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First American Financial Corp. v. Edwards
What’s at stake?
Holding corporations accountable when they violate federal laws preventing payment for business referrals.
Whether the Real Estate Settlement Procedures Act of 1974 allows individual plaintiffs to recover charges for title insurance when the selling corporation has violated a provision of the Act, regardless of whether the plaintiff was overcharged.
November 28, 2011
On June 28, 2012, the Court dismissed the grant of certiorari as “improvidently granted.” Thus, the Ninth Circuit’s decision in favor of Denise Edwards stands.
What the case is about:
First American Financial is a holding corporation that owns First American Title, which provides title insurance. It also partially owns a number of other title insurance agencies that ostensibly offer a range of title insurance policies, but pursuant to an agreement with First American Financial and unknown to customers, only offer First American Title insurance. Such contracts are illegal under the Real Estate Settlement Procedures Act of 1974 (RESPA). Enacted to protect consumers from overpriced insurance due to practices like kickbacks, RESPA outlaws payment for business referrals. Anyone charged for a settlement that violates the law may collect three times the amount of the charges.
Denise Edwards bought a house and received a settlement statement requiring her to pay for title insurance from First American Title. She claims that the agency from which she had purchased title insurance used to work with multiple title insurance companies but entered a kickback agreement with First American Title in 1998. She further contends that RESPA’s damages clause allows a lawsuit by private individuals regardless of whether the individual overpaid for insurance because of the kickback.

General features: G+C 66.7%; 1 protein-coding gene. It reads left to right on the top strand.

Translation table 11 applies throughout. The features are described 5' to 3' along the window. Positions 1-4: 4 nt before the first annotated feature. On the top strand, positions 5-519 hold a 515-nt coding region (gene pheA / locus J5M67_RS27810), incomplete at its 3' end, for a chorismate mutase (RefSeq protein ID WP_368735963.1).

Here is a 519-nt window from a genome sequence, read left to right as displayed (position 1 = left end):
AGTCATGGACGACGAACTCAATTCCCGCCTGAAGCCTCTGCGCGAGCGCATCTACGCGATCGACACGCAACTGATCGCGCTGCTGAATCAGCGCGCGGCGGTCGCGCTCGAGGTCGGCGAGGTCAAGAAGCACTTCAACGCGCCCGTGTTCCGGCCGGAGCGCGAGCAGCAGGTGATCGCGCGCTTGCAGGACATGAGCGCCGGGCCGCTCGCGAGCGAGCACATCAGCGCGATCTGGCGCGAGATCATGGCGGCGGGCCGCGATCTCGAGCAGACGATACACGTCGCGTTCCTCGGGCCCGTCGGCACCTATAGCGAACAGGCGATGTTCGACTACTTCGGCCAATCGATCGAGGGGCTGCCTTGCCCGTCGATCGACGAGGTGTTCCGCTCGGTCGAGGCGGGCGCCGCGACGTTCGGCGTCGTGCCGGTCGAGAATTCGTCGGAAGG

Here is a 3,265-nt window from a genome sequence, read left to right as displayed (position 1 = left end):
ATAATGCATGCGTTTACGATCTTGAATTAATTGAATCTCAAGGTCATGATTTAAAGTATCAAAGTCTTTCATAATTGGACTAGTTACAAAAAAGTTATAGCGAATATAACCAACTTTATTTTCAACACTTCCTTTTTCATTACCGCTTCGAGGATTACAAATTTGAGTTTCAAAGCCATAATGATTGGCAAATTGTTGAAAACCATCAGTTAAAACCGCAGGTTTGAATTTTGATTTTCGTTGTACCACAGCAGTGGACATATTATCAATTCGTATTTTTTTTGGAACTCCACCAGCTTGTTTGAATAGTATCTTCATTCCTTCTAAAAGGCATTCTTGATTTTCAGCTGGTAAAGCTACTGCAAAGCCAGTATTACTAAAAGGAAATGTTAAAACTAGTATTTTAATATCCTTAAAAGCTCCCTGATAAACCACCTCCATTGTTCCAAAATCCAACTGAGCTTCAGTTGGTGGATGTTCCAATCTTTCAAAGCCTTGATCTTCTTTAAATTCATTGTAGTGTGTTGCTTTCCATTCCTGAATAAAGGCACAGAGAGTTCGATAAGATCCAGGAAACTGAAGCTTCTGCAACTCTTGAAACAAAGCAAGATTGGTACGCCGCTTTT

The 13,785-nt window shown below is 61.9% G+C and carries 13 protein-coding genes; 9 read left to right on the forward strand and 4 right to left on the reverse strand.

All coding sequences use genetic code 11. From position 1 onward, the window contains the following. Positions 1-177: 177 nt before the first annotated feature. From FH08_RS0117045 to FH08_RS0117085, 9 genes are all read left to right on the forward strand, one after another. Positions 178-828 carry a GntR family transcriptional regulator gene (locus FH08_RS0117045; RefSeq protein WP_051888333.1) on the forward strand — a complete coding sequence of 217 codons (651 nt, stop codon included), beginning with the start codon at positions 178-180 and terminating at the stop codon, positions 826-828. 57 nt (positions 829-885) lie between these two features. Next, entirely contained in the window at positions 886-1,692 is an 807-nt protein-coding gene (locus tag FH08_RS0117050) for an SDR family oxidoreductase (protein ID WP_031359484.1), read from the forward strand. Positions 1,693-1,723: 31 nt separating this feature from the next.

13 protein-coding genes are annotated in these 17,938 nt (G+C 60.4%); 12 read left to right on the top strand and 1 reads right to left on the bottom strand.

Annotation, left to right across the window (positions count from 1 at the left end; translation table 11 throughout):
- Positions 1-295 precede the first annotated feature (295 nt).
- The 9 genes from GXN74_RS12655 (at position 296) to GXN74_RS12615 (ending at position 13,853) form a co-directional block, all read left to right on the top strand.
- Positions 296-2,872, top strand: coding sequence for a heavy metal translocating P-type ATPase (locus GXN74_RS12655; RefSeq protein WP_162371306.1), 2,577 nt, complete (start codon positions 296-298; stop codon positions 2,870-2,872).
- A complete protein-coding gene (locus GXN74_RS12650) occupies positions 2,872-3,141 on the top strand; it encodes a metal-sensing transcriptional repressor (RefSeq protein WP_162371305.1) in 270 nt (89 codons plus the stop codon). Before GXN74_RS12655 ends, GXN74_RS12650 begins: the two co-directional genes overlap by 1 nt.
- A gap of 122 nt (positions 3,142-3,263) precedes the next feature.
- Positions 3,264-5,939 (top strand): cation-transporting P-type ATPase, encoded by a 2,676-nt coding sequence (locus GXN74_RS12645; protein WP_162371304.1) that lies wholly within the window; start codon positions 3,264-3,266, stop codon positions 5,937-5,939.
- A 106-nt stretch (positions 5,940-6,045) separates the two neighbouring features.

First American claims that Ms. Edwards was not actually injured because she cannot prove that she would have paid less for title insurance from another company. In fact, Ohio, where the conflict arose, requires all title insurance companies to charge the same amount. First American also argues that RESPA allows only the settlement service, not the individual customer, to bring a lawsuit.
Even though Ohio requires all title insurance companies to charge the same amount, not all states follow this practice. If corporations like First American Financial are allowed to enter kickback agreements, home buyers in other states could be forced to pay too much for their title insurance.
If the Supreme Court sides with First American Financial, it will weaken RESPA regulations and put consumers seeking title insurance at an economic and informational disadvantage.